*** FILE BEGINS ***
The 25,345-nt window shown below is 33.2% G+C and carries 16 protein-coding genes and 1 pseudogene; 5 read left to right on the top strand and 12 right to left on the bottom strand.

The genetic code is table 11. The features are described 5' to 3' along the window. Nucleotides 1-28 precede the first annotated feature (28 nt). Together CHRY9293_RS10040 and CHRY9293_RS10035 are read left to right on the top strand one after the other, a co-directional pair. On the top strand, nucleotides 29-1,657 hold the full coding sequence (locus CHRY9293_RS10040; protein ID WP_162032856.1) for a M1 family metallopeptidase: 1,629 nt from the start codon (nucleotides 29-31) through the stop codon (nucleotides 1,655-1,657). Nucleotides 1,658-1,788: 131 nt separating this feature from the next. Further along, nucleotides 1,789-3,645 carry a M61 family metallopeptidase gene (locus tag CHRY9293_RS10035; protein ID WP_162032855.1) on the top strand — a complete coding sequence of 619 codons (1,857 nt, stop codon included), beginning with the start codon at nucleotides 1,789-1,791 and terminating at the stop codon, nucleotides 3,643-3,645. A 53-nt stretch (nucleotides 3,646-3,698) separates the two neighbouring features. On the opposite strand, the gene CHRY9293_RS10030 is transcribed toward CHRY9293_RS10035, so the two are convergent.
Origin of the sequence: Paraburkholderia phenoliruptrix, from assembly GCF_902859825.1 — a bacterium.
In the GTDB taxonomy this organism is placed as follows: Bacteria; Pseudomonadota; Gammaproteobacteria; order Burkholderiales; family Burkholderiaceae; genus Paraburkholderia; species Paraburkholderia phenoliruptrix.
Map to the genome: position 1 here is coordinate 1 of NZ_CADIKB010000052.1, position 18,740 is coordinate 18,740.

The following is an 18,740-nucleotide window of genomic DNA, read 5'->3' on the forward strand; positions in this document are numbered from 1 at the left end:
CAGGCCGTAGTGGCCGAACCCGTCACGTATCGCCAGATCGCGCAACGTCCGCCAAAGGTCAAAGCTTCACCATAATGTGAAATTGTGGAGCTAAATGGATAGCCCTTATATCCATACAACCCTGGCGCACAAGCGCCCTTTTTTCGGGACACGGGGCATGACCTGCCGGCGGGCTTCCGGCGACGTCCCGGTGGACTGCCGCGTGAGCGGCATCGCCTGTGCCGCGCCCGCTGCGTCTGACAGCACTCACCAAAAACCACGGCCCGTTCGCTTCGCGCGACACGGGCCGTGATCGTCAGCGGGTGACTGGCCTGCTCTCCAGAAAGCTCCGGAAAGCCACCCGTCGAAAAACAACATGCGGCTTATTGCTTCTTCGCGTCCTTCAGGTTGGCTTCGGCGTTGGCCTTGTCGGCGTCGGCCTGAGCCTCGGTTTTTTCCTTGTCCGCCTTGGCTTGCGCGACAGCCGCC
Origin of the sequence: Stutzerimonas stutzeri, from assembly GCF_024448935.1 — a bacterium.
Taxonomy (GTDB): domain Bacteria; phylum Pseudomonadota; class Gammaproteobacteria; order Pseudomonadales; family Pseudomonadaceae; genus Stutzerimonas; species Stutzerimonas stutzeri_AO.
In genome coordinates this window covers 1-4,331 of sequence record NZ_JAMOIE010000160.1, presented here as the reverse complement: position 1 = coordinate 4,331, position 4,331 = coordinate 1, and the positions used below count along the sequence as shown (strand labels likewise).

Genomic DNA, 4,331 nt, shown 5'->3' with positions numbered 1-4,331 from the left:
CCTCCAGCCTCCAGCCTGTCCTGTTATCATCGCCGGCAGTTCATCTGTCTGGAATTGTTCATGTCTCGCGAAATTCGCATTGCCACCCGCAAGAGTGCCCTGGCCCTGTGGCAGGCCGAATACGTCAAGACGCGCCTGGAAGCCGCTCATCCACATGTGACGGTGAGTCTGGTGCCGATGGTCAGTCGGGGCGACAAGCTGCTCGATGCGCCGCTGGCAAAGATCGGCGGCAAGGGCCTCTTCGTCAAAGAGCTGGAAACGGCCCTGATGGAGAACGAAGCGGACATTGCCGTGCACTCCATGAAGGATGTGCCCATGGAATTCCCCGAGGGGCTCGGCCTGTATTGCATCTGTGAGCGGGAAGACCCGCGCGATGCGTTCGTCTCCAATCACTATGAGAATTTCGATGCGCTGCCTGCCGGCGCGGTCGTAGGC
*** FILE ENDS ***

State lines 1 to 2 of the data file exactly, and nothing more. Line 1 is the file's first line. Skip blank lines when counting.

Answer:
The 25,345-nt window shown below is 33.2% G+C and carries 16 protein-coding genes and 1 pseudogene; 5 read left to right on the top strand and 12 right to left on the bottom strand.

The genetic code is table 11. The features are described 5' to 3' along the window. Nucleotides 1-28 precede the first annotated feature (28 nt). Together CHRY9293_RS10040 and CHRY9293_RS10035 are read left to right on the top strand one after the other, a co-directional pair. On the top strand, nucleotides 29-1,657 hold the full coding sequence (locus CHRY9293_RS10040; protein ID WP_162032856.1) for a M1 family metallopeptidase: 1,629 nt from the start codon (nucleotides 29-31) through the stop codon (nucleotides 1,655-1,657). Nucleotides 1,658-1,788: 131 nt separating this feature from the next. Further along, nucleotides 1,789-3,645 carry a M61 family metallopeptidase gene (locus tag CHRY9293_RS10035; protein ID WP_162032855.1) on the top strand — a complete coding sequence of 619 codons (1,857 nt, stop codon included), beginning with the start codon at nucleotides 1,789-1,791 and terminating at the stop codon, nucleotides 3,643-3,645. A 53-nt stretch (nucleotides 3,646-3,698) separates the two neighbouring features. On the opposite strand, the gene CHRY9293_RS10030 is transcribed toward CHRY9293_RS10035, so the two are convergent.